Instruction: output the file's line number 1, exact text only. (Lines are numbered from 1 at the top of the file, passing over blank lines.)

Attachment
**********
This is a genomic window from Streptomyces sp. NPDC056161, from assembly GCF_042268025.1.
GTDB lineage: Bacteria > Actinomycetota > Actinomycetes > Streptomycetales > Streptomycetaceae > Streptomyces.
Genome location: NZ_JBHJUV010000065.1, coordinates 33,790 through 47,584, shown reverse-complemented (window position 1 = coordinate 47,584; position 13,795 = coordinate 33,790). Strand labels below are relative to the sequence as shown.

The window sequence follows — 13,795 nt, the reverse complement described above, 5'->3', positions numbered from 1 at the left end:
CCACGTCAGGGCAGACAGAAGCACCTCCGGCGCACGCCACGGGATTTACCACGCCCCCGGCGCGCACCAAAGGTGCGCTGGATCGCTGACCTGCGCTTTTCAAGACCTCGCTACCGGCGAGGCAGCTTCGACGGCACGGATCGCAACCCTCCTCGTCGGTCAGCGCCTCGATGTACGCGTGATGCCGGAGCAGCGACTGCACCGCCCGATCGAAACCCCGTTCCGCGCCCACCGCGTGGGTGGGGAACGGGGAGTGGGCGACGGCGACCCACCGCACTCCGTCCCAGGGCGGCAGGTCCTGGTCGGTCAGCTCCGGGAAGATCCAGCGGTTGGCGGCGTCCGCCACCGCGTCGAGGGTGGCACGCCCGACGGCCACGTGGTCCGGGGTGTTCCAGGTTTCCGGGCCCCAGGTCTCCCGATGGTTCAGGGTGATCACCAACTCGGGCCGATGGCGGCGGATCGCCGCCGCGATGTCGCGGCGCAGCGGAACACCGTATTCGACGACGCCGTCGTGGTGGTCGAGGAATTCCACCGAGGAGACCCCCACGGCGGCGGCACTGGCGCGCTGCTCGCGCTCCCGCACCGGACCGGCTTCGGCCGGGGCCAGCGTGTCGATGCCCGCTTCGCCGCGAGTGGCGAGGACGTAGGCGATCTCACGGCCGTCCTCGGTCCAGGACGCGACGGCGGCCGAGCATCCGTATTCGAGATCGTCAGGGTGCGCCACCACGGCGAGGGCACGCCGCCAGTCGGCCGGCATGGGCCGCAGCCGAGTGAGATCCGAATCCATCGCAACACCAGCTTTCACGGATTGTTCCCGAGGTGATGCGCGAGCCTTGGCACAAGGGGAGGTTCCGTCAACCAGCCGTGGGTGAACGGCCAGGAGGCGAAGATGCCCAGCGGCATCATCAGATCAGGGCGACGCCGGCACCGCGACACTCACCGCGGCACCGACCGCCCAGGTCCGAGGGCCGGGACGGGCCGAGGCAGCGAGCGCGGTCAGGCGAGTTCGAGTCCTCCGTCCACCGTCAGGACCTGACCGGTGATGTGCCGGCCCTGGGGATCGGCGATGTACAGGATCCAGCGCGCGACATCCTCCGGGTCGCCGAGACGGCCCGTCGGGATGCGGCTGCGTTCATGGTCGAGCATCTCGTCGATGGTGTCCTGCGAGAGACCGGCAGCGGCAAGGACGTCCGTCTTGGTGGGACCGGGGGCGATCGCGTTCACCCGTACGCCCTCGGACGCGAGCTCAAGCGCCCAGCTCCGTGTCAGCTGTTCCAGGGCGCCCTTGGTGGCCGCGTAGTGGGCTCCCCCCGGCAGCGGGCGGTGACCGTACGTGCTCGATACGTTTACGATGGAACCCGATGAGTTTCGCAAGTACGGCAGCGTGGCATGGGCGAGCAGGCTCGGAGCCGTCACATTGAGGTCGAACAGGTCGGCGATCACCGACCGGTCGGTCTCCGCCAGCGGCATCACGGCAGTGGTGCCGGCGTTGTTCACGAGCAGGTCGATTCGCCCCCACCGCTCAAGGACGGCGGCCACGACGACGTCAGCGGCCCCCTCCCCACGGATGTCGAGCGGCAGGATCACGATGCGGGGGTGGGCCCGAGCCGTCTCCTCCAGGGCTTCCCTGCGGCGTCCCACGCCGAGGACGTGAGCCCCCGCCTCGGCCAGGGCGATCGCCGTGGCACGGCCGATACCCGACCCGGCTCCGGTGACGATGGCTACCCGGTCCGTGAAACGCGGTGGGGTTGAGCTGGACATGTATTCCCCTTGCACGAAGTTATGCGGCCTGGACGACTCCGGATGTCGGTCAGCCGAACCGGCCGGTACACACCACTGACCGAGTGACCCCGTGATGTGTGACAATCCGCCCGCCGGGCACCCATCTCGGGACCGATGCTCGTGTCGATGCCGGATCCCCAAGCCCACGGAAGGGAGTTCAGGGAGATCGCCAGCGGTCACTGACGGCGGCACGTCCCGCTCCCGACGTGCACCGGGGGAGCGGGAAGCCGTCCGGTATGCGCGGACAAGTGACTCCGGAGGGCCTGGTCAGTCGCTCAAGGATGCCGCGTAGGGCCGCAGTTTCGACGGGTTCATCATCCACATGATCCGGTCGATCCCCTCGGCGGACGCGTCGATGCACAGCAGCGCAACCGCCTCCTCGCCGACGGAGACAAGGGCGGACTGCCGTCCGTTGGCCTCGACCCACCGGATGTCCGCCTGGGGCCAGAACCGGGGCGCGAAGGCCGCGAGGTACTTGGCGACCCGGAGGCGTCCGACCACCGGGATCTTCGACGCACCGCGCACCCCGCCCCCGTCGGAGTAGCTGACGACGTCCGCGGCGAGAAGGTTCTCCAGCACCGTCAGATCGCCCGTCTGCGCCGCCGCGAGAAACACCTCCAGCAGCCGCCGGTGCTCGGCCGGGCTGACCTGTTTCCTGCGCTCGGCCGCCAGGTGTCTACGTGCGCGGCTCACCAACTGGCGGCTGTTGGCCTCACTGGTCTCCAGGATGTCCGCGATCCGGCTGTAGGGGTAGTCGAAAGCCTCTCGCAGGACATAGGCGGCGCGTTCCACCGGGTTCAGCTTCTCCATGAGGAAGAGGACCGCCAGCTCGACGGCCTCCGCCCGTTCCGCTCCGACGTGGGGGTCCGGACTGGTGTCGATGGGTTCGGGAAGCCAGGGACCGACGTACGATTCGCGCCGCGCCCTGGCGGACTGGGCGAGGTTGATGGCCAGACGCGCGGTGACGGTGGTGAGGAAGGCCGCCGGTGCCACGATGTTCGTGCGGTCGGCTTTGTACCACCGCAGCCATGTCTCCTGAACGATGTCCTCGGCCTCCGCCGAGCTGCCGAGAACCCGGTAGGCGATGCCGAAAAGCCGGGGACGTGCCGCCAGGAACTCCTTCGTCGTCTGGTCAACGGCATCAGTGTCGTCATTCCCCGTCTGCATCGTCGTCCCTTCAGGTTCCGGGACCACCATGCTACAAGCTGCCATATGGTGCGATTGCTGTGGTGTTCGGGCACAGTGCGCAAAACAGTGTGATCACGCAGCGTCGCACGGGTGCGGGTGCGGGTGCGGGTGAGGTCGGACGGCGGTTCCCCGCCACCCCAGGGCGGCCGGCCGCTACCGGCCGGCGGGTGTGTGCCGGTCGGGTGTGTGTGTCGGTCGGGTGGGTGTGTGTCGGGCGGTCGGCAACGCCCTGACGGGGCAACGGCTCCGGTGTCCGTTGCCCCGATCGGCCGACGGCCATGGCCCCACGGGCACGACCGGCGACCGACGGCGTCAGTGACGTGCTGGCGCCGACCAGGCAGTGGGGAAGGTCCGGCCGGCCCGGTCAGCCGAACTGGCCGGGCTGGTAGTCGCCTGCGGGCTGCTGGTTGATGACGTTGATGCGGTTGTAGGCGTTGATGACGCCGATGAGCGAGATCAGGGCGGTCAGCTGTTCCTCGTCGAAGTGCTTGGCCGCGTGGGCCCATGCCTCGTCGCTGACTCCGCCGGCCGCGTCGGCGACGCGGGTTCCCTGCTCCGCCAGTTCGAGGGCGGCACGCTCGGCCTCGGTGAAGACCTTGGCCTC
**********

This is a genomic window from Streptomyces sp. NPDC056161, from assembly GCF_042268025.1.